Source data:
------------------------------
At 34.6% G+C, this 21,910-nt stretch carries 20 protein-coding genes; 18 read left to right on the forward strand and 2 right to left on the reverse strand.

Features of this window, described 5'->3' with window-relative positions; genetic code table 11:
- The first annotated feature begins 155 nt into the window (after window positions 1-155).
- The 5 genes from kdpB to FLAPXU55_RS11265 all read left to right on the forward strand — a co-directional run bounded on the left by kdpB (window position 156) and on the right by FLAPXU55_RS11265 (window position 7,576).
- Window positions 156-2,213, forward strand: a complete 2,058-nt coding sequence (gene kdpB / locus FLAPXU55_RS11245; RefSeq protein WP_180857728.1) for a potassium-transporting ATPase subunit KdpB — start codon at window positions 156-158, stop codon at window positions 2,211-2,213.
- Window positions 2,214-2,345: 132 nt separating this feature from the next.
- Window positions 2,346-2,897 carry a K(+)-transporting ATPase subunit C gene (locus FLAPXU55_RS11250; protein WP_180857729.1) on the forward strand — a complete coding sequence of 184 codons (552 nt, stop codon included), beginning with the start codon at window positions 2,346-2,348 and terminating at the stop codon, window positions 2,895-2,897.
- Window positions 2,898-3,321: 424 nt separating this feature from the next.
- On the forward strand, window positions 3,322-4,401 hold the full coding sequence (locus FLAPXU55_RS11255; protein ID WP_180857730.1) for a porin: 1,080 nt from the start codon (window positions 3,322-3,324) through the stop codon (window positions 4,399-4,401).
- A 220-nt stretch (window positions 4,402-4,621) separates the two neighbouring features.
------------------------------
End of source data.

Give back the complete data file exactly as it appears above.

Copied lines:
At 34.6% G+C, this 21,910-nt stretch carries 20 protein-coding genes; 18 read left to right on the forward strand and 2 right to left on the reverse strand.

Features of this window, described 5'->3' with window-relative positions; genetic code table 11:
- The first annotated feature begins 155 nt into the window (after window positions 1-155).
- The 5 genes from kdpB to FLAPXU55_RS11265 all read left to right on the forward strand — a co-directional run bounded on the left by kdpB (window position 156) and on the right by FLAPXU55_RS11265 (window position 7,576).
- Window positions 156-2,213, forward strand: a complete 2,058-nt coding sequence (gene kdpB / locus FLAPXU55_RS11245; RefSeq protein WP_180857728.1) for a potassium-transporting ATPase subunit KdpB — start codon at window positions 156-158, stop codon at window positions 2,211-2,213.
- Window positions 2,214-2,345: 132 nt separating this feature from the next.
- Window positions 2,346-2,897 carry a K(+)-transporting ATPase subunit C gene (locus FLAPXU55_RS11250; protein WP_180857729.1) on the forward strand — a complete coding sequence of 184 codons (552 nt, stop codon included), beginning with the start codon at window positions 2,346-2,348 and terminating at the stop codon, window positions 2,895-2,897.
- Window positions 2,898-3,321: 424 nt separating this feature from the next.
- On the forward strand, window positions 3,322-4,401 hold the full coding sequence (locus FLAPXU55_RS11255; protein ID WP_180857730.1) for a porin: 1,080 nt from the start codon (window positions 3,322-3,324) through the stop codon (window positions 4,399-4,401).
- A 220-nt stretch (window positions 4,402-4,621) separates the two neighbouring features.